In “The Evolution of the Scientific Point of View” he provides a longer and more illuminating discussion of the evolutionary point of view which is worth quoting at length.

“The sciences which are in any peculiar sense modern take as an (unavowed) postulate the fact of consecutive change. Their inquiry always centers upon some manner of process. This notion of process about which the researches of modern science cluster, is a notion of a sequence, or complex, of consecutive change in which the nexus of the sequence, that by virtue of which the change inquired into is consecutive, is the relation of cause and effect. The consecution, moreover, runs in terms of persistence of quantity or of force. In so far as the science is of a modern complexion, in so far as it is not of the nature of taxonomy simply, the inquiry converges upon a matter of process; and it comes to rest, provisionally, when it has disposed of its facts in terms of process. But modern scientific inquiry in any case comes to rest only provisionally; because its prime postulate is that of consecutive change, and consecutive change can, of course, not come to rest except provisionally. By its own nature the inquiry cannot reach a final term in any direction. So it is something of a homiletical commonplace to say that the outcome of any serious research can only be to make two questions grow where one question grew before. Such is necessarily the case because the postulate of the scientist is that things change consecutively. It is an unproven and unprovable postulate—that is to say, it is a metaphysical preconception—but it gives the outcome that every goal of research is necessarily a point of departure; every term is transitional.

A hundred years ago, or even fifty years ago, scientific men were not in the habit of looking at the matter in this way. At least it did not then seem a matter of course, lying in the nature of things, that scientific inquiry could not reach a final term in any direction. To-day it is a matter of course, and will be so avowed without argument. Stated in the broadest terms, this is the substantial outcome of that nineteenth-century movement in science with which the name of Darwin is associated as a catch-word.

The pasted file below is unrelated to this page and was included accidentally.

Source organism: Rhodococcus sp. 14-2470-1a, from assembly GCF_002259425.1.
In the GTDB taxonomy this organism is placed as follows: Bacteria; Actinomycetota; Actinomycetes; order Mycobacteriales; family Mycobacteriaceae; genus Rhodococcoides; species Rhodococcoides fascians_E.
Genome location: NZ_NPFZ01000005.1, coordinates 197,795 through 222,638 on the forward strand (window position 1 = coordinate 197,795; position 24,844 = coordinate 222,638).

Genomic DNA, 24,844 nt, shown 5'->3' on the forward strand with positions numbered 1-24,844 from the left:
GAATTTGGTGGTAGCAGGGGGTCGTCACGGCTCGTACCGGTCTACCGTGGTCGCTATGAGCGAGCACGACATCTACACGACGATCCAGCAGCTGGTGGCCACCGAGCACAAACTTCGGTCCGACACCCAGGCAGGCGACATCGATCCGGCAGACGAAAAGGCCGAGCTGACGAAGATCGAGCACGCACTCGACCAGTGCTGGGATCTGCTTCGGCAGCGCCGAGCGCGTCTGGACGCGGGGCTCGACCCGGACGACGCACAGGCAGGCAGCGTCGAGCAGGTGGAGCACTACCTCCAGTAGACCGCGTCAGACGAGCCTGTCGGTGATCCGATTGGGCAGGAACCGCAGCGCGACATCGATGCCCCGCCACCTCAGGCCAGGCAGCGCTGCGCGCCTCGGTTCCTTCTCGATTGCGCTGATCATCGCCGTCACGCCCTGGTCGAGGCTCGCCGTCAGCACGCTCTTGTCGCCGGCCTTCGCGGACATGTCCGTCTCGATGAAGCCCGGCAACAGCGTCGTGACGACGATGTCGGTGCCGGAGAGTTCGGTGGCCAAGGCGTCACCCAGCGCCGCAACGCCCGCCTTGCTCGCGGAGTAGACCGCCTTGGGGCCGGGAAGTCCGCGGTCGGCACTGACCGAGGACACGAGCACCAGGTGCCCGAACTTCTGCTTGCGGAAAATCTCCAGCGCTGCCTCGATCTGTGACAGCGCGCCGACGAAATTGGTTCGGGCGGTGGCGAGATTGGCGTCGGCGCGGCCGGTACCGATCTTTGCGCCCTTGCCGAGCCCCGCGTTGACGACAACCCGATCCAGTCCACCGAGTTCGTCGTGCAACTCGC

This use of Darwin’s name does not imply that this epoch of science is mainly Darwin’s work. What merit may belong to Darwin, specifically, in these premises, is a question which need not detain the argument. He may, by way of creative initiative, have had more or less to do with shaping the course of things scientific. Or, if you choose, his voice may even be taken as only one of the noises which the wheels of civilisation make when they go round. But by scientifically colloquial usage we have come to speak of pre-Darwinian and post-Darwinian science, and to appreciate that there is a significant difference in the point of view between the scientific era which preceded and that which followed the epoch to which his name belongs.” (pp. 33-36).